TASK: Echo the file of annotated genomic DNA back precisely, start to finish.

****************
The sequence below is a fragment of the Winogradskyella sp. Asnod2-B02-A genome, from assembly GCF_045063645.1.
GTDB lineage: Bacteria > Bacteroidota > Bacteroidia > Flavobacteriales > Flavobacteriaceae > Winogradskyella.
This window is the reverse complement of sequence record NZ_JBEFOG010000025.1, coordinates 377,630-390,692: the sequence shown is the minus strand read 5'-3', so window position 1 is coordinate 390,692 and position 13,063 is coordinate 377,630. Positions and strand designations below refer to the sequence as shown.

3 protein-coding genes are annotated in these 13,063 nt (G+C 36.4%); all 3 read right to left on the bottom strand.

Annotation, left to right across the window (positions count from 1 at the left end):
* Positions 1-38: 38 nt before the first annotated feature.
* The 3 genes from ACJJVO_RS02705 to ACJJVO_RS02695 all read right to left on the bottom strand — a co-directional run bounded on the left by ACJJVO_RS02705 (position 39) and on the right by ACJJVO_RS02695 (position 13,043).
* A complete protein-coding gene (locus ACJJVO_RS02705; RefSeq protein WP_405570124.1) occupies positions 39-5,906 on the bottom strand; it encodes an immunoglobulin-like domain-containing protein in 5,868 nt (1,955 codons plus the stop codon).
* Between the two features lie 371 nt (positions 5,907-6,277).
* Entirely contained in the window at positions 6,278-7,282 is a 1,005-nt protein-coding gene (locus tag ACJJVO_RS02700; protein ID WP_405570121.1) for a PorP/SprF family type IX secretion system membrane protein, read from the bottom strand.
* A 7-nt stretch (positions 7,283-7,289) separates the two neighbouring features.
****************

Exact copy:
The sequence below is a fragment of the Winogradskyella sp. Asnod2-B02-A genome, from assembly GCF_045063645.1.
GTDB lineage: Bacteria > Bacteroidota > Bacteroidia > Flavobacteriales > Flavobacteriaceae > Winogradskyella.
This window is the reverse complement of sequence record NZ_JBEFOG010000025.1, coordinates 377,630-390,692: the sequence shown is the minus strand read 5'-3', so window position 1 is coordinate 390,692 and position 13,063 is coordinate 377,630. Positions and strand designations below refer to the sequence as shown.

3 protein-coding genes are annotated in these 13,063 nt (G+C 36.4%); all 3 read right to left on the bottom strand.

Annotation, left to right across the window (positions count from 1 at the left end):
* Positions 1-38: 38 nt before the first annotated feature.
* The 3 genes from ACJJVO_RS02705 to ACJJVO_RS02695 all read right to left on the bottom strand — a co-directional run bounded on the left by ACJJVO_RS02705 (position 39) and on the right by ACJJVO_RS02695 (position 13,043).
* A complete protein-coding gene (locus ACJJVO_RS02705; RefSeq protein WP_405570124.1) occupies positions 39-5,906 on the bottom strand; it encodes an immunoglobulin-like domain-containing protein in 5,868 nt (1,955 codons plus the stop codon).
* Between the two features lie 371 nt (positions 5,907-6,277).
* Entirely contained in the window at positions 6,278-7,282 is a 1,005-nt protein-coding gene (locus tag ACJJVO_RS02700; protein ID WP_405570121.1) for a PorP/SprF family type IX secretion system membrane protein, read from the bottom strand.
* A 7-nt stretch (positions 7,283-7,289) separates the two neighbouring features.